shows were hooked off after a few minutes if they were dying, we could get
rid of the worst programs in under three weeks.


Farewell reality TV. Farewell shopping channels. Farewell talent shows.

Sadly, my idea of "the worst programmes" wouldn't coincide with other
people's ideas, and I fear that the majority of the people would favour
keeping those and getting rid of drama and informative documentaries.

  #7  
Old April 19th 17, 01:42 PM posted to uk.tech.digital-tv
Max Demian
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Posts: 3,829
Default Interactive tv

On 18/04/2017 20:17, Graham Murray wrote:
"Brian Gaff" writes:

Many many years ago one of the much vaunted plus points of tv delivered
over the internet was interactive programs. Whatever happened to that?
We could all vote in the election or referenda weekly if we wanted to then.


The same with DVDs, at specified points you could make a choice as to
which path to take. For example, a scene where 2 (or more) main
characters are in a pub, when one of them leaves giving you the choice
of whether to follow the character leaving or the one
remaining. However, the only DVDs which I have seen which offer this are
concert DVDs where different camera angles are offered for some
'tracks'.


I don't like the idea of having to choose how the plot develops - that's
the writer's job - though sub-plots and series story arcs could be optional.

It would be more useful to be able to decide, in advance, how much time
should be devoted to the various elements, and how they are depicted.
You might want 20 minutes of car chase, or just a minute or two, with
the outcome being the same. And how long and violent do you want the
fight scenes? (Needless to say, love scenes could be adjustable in
various ways.)

Perhaps, more controversially, other factors could be adjustable, such
as how much diversity and which sexualities are depicted - like in the
various versions of /The Children's Hour/ where the indiscretion
depicted may be lesbianism or marital infidelity.

--
Max Demian
  #8  
Old April 20th 17, 10:00 AM posted to uk.tech.digital-tv
tim...[_2_]
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Posts: 534
Default Interactive tv



"pamela" wrote in message
...
On 19:13 18 Apr 2017, Brian Gaff wrote:

Many many years ago one of the much vaunted plus points of tv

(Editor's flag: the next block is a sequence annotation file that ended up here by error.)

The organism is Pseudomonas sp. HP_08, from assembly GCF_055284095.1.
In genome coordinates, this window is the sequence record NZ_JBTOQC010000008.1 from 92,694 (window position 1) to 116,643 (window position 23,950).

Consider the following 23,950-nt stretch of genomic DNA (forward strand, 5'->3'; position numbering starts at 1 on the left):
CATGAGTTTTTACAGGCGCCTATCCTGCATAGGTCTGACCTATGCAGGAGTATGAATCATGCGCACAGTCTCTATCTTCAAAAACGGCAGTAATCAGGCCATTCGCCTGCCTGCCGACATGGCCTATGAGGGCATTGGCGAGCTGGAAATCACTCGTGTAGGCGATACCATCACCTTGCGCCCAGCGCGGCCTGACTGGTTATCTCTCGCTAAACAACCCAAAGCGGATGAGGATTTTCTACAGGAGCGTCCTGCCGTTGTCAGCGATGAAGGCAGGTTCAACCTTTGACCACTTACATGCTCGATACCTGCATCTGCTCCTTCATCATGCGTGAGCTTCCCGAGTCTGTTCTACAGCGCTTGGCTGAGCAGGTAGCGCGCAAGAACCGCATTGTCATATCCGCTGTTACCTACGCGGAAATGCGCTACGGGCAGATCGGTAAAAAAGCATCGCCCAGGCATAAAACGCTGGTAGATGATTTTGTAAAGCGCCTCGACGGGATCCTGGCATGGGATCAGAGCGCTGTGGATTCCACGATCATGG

delivered over the internet was interactive programs. Whatever
happened to that? We could all vote in the election or referenda
weekly if we wanted to then.

Also of course in much the same way as 'turns' on old fashioned
talent shows were hooked off after a few minutes if they were
dying, we could get rid of the worst programs in under three
weeks.
Brian




Last month Netflix announced it would run be running a trial of
interactive tv later this year. Considering Netflix's audience is
skewed towards the younger generations, I dread to think what the
outcome will be. See this article:

"Love a happy ending? Netflix starts working on technology that
will allow viewers to decide how the story unfolds via their
remote


what's the point of deciding how a program's going to end before you watch
it

surely that takes all the suspense out of watching it

tim



  #9  
Old April 20th 17, 11:09 AM posted to uk.tech.digital-tv
Roderick Stewart[_3_]
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Posts: 2,147
Default Interactive tv

On Thu, 20 Apr 2017 10:00:03 +0100, "tim..."
wrote:

Last month Netflix announced it would run be running a trial of
interactive tv later this year. Considering Netflix's audience is
skewed towards the younger generations, I dread to think what the
outcome will be. See this article:

"Love a happy ending? Netflix starts working on technology that
will allow viewers to decide how the story unfolds via their
remote


what's the point of deciding how a program's going to end before you watch
it

surely that takes all the suspense out of watching it


Agreed. I remember this concept first appearing in book form, and
regarding it then as interesting but pointless. I don't see how
television could improve it, as you can't augment the merit of
something that has none to begin with.

Rod.
  #10  
Old April 20th 17, 10:51 PM posted to uk.tech.digital-tv
Mike[_19_]
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Posts: 109
Default Interactive tv

In article ,
Roderick Stewart wrote:

Agreed. I remember this concept first appearing in book form,


"Choose Your Own Adventure" by any chance?

https://en.wikipedia.org/wiki/Choose_Your_Own_Adventure

I also remember an attempt to do something like that by
telephone, "Fantasy Interactive Scenario By Telephone", some
kind of early RPG on a premium rate number in the 1980s.

https://en.wikipedia.org/wiki/Fantas...s_by_Telephone

--
--------------------------------------+------------------------------------
Mike Brown: mjb[-at-]signal11.org.uk | http://www.signal11.org.uk